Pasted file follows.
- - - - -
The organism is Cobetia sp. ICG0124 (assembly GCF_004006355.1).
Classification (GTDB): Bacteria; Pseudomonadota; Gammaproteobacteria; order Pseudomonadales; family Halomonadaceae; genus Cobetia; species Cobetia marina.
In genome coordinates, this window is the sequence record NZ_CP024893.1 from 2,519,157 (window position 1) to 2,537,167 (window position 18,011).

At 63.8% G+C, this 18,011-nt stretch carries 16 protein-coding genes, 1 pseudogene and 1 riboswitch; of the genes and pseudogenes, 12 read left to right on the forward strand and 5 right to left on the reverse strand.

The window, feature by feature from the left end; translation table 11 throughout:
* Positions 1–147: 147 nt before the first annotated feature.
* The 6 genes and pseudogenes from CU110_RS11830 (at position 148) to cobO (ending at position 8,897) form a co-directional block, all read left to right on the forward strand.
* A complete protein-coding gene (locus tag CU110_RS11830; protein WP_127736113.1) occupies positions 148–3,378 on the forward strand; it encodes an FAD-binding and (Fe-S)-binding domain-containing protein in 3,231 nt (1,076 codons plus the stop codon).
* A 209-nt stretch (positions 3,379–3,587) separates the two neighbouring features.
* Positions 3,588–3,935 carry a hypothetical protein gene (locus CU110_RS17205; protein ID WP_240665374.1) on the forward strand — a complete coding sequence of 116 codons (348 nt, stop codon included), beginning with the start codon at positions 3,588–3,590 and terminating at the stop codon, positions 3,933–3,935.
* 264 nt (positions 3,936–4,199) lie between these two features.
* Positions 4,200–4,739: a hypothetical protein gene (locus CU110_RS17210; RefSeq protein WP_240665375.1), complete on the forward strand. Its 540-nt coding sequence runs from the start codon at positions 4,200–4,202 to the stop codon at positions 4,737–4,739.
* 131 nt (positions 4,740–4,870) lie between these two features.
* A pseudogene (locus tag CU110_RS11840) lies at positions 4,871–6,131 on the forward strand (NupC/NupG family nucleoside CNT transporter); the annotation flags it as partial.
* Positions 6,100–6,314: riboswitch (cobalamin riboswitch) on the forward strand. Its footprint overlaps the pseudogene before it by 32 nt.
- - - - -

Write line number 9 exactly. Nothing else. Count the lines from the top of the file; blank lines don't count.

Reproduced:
* A 209-nt stretch (positions 3,379–3,587) separates the two neighbouring features.